is weak, information arrives slowly and the better strategy is to integrate over a long period of time (21,41). Even if the optimal strategy is followed, however, the monkey is apt to be less certain of its decisions at low coherences than at high coherences. Thus the dynamics expected of the decision process correspond to the dynamics of the neural signals illustrated in Fig. 3, and the certainty of the monkey's decision appears correlated with the probability level achieved by LIP neurons by the end of the stimulus period.

We therefore suggest that the evolution of predictive signals in LIP comprises a neural correlate of decision formation within the central nervous system. In the context of a discrimination task like ours, the decision process is simply a mechanism whereby sensory information is evaluated so as to guide selection of an appropriate motor response. To use a legal analogy, the decision process is akin to the events that occur inside a jury deliberation room. Sensory signals, in contrast, are analogous to the evidence presented in open court, while motor signals are analogous to the verdict announced after the jury has completed its deliberations. The neural events in LIP are suggestive of the process of deliberation—sifting evidence and forming a decision—as indicated by the gradual evolution of the signals over time, the dependence of the time course on stimulus strength, and the dependence of predictive activity on stimulus strength (i.e., certainty of the decision).

Practically speaking, such distinctions are difficult to make unless the accumulation of sensory information and formation of the decision can be spread out in time and cleanly isolated from execution of the motor response. If, for example, our monkeys viewed only 100% coherent motion and were allowed to make an eye movement as soon as a decision was reached, then sensory, decisional, and motor signals would be densely entangled in only a few hundred milliseconds of neural activity. Distinguishing among these signals may be virtually impossible under such conditions.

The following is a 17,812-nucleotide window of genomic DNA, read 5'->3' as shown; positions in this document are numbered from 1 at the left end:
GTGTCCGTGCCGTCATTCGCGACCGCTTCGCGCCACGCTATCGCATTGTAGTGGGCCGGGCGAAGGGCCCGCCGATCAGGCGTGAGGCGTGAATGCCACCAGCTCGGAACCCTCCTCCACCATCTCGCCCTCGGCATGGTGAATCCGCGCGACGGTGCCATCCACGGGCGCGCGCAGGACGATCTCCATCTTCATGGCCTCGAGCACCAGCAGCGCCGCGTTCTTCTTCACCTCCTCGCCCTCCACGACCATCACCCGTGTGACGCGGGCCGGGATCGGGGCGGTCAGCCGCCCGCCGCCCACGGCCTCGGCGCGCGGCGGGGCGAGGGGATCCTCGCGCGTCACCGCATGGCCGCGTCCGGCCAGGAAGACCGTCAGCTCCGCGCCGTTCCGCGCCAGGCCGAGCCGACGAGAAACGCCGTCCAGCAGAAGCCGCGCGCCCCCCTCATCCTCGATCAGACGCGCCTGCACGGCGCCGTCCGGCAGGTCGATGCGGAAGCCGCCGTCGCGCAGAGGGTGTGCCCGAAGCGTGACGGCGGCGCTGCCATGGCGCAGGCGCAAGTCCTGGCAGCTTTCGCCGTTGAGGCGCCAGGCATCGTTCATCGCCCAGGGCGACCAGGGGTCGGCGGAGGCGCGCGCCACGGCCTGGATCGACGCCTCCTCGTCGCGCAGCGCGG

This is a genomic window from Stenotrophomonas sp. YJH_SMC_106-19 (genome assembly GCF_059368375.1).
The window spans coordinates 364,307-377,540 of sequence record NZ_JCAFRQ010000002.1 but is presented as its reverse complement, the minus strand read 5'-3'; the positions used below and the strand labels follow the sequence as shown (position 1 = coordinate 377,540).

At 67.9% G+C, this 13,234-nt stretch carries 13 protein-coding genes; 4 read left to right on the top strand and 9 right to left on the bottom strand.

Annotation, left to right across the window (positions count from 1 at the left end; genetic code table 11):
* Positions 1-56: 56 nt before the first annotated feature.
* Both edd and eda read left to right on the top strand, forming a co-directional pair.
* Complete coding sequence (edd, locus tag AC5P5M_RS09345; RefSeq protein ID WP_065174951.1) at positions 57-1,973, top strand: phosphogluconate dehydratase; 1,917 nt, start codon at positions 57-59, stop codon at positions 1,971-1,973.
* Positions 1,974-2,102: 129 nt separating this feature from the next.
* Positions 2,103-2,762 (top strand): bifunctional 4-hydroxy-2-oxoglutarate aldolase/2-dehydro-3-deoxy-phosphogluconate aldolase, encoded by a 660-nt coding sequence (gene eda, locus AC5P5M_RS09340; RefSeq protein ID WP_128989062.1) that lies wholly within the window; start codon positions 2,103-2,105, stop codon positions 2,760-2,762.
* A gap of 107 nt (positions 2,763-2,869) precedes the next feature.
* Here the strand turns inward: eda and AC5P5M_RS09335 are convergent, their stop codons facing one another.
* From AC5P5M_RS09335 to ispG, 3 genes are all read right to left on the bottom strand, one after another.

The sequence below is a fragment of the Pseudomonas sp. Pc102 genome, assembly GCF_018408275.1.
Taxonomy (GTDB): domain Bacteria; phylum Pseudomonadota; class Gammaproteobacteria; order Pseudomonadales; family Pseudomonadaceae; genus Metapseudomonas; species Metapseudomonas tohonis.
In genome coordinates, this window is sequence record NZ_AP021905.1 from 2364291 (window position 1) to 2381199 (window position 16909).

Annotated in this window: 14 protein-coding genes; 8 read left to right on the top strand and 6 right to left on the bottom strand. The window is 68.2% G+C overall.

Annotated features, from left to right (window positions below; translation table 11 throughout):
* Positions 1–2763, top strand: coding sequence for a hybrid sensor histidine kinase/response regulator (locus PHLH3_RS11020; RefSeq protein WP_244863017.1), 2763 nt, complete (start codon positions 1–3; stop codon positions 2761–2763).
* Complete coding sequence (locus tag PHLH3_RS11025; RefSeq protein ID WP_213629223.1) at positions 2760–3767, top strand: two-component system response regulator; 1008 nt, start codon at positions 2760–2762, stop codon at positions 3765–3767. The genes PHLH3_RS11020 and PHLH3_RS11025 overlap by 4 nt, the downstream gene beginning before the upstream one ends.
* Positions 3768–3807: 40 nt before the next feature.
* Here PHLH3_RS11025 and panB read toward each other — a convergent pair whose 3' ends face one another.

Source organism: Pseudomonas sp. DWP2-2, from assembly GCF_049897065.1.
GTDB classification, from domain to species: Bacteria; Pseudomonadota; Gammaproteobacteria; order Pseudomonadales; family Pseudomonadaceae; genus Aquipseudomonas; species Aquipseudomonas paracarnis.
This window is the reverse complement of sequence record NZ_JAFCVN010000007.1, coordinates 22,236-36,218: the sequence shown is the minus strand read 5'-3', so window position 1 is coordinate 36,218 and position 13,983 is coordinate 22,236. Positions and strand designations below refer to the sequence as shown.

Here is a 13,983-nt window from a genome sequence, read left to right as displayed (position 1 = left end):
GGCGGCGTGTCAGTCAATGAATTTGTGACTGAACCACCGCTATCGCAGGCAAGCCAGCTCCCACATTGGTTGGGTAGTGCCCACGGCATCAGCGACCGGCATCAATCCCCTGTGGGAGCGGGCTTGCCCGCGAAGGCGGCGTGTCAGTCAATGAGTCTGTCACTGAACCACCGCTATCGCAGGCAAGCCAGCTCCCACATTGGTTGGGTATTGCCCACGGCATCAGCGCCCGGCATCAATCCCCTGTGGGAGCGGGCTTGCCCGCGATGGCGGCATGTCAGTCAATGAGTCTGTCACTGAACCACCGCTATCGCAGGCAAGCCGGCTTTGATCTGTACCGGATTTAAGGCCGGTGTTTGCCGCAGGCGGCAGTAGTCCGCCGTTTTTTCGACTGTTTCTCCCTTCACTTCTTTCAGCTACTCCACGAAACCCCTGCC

Importantly, we are not proposing that decisions in our task are actually formed in LIP. LIP may simply follow afferent signals from another structure or group of structures where decisions are initiated. We are, however, suggesting that neural signals in LIP may reflect the dynamics of decision formation and the certainty of the decision, regardless of where the decision is initiated. If so, neural activity in LIP provides a window onto the decision process that will permit interesting manipulations in future experiments. Obviously, we have not yet addressed the critical question of whether LIP plays a causal role in performance of this task. Microstimulation and inactivation techniques may allow us to investigate this possibility in future experiments.

Finally, we note that the present analyses leave several interesting questions unexplored, mostly because the population histograms in Figs. 3 and 4 may obscure interesting heterogeneity in the data. Are some cells influenced more strongly than others by sensory or motor signals? Are the firing rates of individual cells modulated smoothly, as suggested by the curves in Figs. 3 and 4, or do rates change abruptly at different times on different trials, thus yielding the smoothly increasing probability values in the population curves? These questions will be addressed in future analyses.

A Look at the Future